Canada Opens New Run-of-River Hydro Facility

With construction complete, water is spiraling down 145 meters of tubing to spin turbines at a new 25 MW “run-of-river” hydroelectric project in British Columbia. With no dam to alter the river’s flow, the design attempts to mitigate the environmental concerns traditionally associated with commercial dam-based hydro projects.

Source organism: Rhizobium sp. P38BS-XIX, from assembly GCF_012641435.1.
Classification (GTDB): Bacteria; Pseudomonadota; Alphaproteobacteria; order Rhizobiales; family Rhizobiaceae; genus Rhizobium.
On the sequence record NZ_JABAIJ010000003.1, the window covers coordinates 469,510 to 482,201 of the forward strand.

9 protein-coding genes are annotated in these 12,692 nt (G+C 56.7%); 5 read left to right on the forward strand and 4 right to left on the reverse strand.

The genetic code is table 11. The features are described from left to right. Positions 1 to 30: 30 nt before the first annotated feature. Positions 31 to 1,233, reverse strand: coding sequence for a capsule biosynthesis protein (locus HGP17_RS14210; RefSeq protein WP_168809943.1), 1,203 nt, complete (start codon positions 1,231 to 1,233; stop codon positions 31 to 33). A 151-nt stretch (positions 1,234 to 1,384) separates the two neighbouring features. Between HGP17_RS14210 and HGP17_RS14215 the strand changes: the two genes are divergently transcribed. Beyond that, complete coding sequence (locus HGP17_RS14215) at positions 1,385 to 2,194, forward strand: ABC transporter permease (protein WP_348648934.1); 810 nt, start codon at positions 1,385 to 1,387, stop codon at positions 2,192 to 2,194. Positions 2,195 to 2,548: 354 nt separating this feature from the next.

The Upper Mamquam Hydroelectric Plant near Squamish, developed by Canadian Hydro Developers, is expected to deliver 98,000 MWh per year. Power from the CAD $39 million (US$ 33 million) project will be sold to BC Hydro under a 20-year power sale contract; BC Hydro has also purchased Renewable Energy Certificates from the project. The 25-MW project is located upstream of a 15 m waterfall on the Mamquam River. The distance from the water intake to the powerhouse of the Upper Mamquam Hydroelectric Project is 1.7 km. At full flow, 513 million gallons of water per day (at 27 cubic meters per second) will pass through the turbines. Four unique features of the plant include the 145 m tunnel allowing the buried steel penstock to pass through a rock wall, a bypass valve for uninterrupted river flow, the project’s proximity to an urban area, and its location just upstream of another run-of-river hydro facility. Run-of-river hydro plants, which do not require dams, rely on the natural downward flow of the stream to guide water through pipes to a generating station. The force of the water spins a turbine, which drives an electric generator that creates electricity. Of the two major types of hydro projects, the environmental ‘footprint’ of run-of-river facilities is considered low-impact compared to the facilities that have large storage reservoirs. “Independent power producers are one of the key priorities for BC Hydro when it comes to meeting the province’s future electricity needs,” said Dave Kusnierczyk, BC Hydro’s Manager of Power Acquisitions and Contract Management. “The Upper Mamquam project is an exceptional example of how the industry can step up to the plate and help BC Hydro meet its goal of electrical self-sufficiency.” Now that the plant is operational, Canadian Hydro will seek certification as a Green Power facility under the Environmental Choice Ecologo program, which requires that projects use a renewable resource, and be environmentally and socially responsible.

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